adjectives used as a noun 
We translate this in English by using the word "one" with the adjective:
- laica "a keen one"; i laica "the keen one"
- carnë "a red one"; i carnë "the red one"
- hwarin "a crooked one i hwarin "the crooked one"
In this case the adjective is inflected with the noun endings:
- laicar "keen ones"; carni "red ones"; hwarindi "crooked ones"
Dual and partitive plural are also possible:
- laicat "a pair of keen ones" carnit "a pair of red ones"; i hwarindu "both crooked ones"
- laicali "some keen ones"; carnili "some red ones"; hwarindeli "some crooked ones"
These nouns can of course take all case endings, e.g.
- laicaron (genitive plural); carnillo (ablative singular); i hwarindun (dative dual) ...
adjectives following the noun 
When the adjective is put behind its noun, the rule of the last declinable word applies. This means that the adjective takes the case endings and the noun loses them:
- coa carninna "to a red house" (allative)
- coa carnillo "from a red house" (ablative)
In the plural the adjective has the plural case-endings and the noun is in the nominative plural:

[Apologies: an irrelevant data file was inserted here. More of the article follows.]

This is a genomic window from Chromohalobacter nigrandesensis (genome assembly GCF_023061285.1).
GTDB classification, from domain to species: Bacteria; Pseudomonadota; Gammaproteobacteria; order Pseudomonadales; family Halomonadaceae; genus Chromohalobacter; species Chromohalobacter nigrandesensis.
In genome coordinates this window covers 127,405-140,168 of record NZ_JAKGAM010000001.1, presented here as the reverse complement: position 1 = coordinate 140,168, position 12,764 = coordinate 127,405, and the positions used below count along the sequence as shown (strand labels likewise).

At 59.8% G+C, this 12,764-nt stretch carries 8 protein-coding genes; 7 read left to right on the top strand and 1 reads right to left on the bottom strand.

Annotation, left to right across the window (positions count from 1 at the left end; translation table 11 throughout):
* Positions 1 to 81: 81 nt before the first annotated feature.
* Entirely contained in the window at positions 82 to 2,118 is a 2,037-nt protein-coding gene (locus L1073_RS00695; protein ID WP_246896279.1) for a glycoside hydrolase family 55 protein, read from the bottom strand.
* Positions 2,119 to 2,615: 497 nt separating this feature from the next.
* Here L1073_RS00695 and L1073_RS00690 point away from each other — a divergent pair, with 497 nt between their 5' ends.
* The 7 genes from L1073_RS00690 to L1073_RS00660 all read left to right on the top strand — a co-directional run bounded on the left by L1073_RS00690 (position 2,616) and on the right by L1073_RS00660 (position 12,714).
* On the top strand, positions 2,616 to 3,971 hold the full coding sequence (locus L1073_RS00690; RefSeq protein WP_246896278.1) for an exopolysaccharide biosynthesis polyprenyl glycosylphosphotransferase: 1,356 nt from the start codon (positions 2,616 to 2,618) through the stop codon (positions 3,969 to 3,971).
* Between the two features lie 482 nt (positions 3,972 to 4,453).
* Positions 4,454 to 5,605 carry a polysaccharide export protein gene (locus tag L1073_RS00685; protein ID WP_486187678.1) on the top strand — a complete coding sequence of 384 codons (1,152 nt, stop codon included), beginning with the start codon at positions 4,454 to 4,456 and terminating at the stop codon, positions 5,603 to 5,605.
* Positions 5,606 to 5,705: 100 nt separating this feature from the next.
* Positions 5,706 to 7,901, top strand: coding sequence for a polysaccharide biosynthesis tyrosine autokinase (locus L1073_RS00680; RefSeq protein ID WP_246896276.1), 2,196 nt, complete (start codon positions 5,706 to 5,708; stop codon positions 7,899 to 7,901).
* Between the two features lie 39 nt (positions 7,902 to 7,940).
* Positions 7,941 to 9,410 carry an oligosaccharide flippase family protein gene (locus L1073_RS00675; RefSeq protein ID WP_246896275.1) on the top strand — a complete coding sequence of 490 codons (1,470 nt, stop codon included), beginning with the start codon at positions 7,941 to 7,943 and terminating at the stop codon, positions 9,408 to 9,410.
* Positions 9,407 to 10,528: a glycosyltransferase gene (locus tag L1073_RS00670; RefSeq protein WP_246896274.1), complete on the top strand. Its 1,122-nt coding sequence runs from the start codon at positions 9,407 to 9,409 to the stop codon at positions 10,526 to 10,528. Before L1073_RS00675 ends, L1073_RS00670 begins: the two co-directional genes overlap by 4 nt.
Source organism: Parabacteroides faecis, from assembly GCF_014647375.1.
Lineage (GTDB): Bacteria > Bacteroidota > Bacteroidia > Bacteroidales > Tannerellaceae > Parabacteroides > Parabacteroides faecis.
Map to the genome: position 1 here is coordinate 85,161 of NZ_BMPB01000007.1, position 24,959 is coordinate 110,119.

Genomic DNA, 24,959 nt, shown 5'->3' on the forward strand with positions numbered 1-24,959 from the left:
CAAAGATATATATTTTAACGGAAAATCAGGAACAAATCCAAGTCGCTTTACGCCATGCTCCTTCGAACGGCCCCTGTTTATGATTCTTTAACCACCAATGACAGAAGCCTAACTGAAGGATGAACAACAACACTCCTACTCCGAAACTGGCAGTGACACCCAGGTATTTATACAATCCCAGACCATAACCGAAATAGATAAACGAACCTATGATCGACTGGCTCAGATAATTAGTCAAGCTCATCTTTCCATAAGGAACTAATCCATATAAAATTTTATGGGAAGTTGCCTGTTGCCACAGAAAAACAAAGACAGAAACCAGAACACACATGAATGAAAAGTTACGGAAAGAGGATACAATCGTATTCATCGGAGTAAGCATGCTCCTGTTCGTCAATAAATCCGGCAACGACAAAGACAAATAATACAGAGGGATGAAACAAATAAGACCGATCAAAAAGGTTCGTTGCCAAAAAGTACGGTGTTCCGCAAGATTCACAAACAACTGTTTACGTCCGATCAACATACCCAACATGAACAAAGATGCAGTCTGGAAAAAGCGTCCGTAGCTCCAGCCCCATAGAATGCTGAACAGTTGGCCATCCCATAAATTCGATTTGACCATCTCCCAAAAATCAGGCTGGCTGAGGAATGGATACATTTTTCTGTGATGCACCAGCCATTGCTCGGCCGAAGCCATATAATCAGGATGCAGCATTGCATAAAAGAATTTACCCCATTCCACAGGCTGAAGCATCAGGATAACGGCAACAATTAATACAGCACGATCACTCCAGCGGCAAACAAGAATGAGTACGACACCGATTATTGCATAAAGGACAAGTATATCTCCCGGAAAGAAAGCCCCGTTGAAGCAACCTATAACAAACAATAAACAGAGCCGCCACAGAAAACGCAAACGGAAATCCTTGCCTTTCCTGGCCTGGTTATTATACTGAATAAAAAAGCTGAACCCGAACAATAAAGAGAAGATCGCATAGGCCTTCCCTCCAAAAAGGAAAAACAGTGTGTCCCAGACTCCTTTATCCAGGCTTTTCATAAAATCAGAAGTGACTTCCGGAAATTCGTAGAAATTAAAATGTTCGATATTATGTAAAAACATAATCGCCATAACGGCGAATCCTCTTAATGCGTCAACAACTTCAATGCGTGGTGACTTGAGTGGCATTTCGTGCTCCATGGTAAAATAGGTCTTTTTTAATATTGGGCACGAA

- coar carninnar "to red houses" (allative)
In the dual the adjective has the dual case-endings and the noun is in the nominative dual:
- coat carnilto "from a pair of red houses" (ablative)
Note: adjectives only have t-duals even if they contain a d- or t-sound:
- i aldu tiucatsë "in both thick trees" (locative)
The other types of words that are inflected in this way are:
- participles when they follow the noun (see Verbal forms)
- demonstrative pronouns
- titles also always follow the noun, so it is also the title and not the noun itself that is inflected:
- Elendil Voronda "Elendil the Faithful"
- Elendil Vorondan "to Elendil the Faithful" (dative)
- Elendil Vorondallo "from Elendil the Faithful" (ablative)
But there are two cases in which this rule isn't followed:
- When the noun is in the partitive plural, the case ending remains with the noun and the adjective has its original (plural) form:
- coalissë carni "in some red houses" (locative)
- The adjectives on –ëa only have a plural form and no other cases so the ending remains with the noun:
- coanna laurëa "to a golden house" (allative)
- coannar laurië "to golden houses" (allative)
A few remarks:
- The forms of the plural can only be used when the adjective follows the noun, not when it is used as a noun. But in that case it follows the ordinary rules of Neo-Quenya/Declension Paradigms.
- Adjectives on -ëa cannot be inflected so they aren't included in these tables. They can be used as nouns but in that case they are inflected like the nouns ampa "hook" or alda "tree".
- The partitive plural can only be used when the adjective is used as a noun so it isn't included in the table.
Adjectives on -a (but not -ëa) are inflected as follows (anda "long"):
Adjectives on -ë are inflected as follows (ninquë "white"):
Adjectives on -n are inflected as follows (melin "dear"):